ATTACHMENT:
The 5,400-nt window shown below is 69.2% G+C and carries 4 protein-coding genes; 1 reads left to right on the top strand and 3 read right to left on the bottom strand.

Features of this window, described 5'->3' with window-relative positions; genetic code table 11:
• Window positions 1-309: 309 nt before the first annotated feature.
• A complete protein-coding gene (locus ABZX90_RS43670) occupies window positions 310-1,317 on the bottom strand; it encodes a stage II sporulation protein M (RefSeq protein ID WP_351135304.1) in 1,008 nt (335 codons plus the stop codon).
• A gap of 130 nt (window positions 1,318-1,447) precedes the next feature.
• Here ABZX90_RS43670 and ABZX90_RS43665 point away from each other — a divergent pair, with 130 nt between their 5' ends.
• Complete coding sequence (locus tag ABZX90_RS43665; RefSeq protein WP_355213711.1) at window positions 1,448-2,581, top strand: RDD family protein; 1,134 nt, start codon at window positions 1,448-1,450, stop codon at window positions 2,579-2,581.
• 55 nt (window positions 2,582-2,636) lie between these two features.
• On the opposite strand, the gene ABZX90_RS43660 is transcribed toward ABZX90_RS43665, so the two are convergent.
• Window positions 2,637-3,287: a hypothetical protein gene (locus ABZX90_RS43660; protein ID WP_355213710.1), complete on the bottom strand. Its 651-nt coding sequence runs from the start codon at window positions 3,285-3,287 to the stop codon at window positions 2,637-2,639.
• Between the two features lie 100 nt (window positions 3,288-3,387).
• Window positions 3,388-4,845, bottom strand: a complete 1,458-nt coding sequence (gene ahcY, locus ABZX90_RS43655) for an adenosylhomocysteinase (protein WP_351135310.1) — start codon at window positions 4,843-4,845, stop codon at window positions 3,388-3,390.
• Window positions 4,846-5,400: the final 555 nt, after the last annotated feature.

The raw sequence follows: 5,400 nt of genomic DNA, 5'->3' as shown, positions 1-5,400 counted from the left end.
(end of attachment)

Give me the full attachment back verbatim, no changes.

The 5,400-nt window shown below is 69.2% G+C and carries 4 protein-coding genes; 1 reads left to right on the top strand and 3 read right to left on the bottom strand.

Features of this window, described 5'->3' with window-relative positions; genetic code table 11:
• Window positions 1-309: 309 nt before the first annotated feature.
• A complete protein-coding gene (locus ABZX90_RS43670) occupies window positions 310-1,317 on the bottom strand; it encodes a stage II sporulation protein M (RefSeq protein ID WP_351135304.1) in 1,008 nt (335 codons plus the stop codon).
• A gap of 130 nt (window positions 1,318-1,447) precedes the next feature.
• Here ABZX90_RS43670 and ABZX90_RS43665 point away from each other — a divergent pair, with 130 nt between their 5' ends.
• Complete coding sequence (locus tag ABZX90_RS43665; RefSeq protein WP_355213711.1) at window positions 1,448-2,581, top strand: RDD family protein; 1,134 nt, start codon at window positions 1,448-1,450, stop codon at window positions 2,579-2,581.
• 55 nt (window positions 2,582-2,636) lie between these two features.
• On the opposite strand, the gene ABZX90_RS43660 is transcribed toward ABZX90_RS43665, so the two are convergent.
• Window positions 2,637-3,287: a hypothetical protein gene (locus ABZX90_RS43660; protein ID WP_355213710.1), complete on the bottom strand. Its 651-nt coding sequence runs from the start codon at window positions 3,285-3,287 to the stop codon at window positions 2,637-2,639.
• Between the two features lie 100 nt (window positions 3,288-3,387).
• Window positions 3,388-4,845, bottom strand: a complete 1,458-nt coding sequence (gene ahcY, locus ABZX90_RS43655) for an adenosylhomocysteinase (protein WP_351135310.1) — start codon at window positions 4,843-4,845, stop codon at window positions 3,388-3,390.
• Window positions 4,846-5,400: the final 555 nt, after the last annotated feature.

The raw sequence follows: 5,400 nt of genomic DNA, 5'->3' as shown, positions 1-5,400 counted from the left end.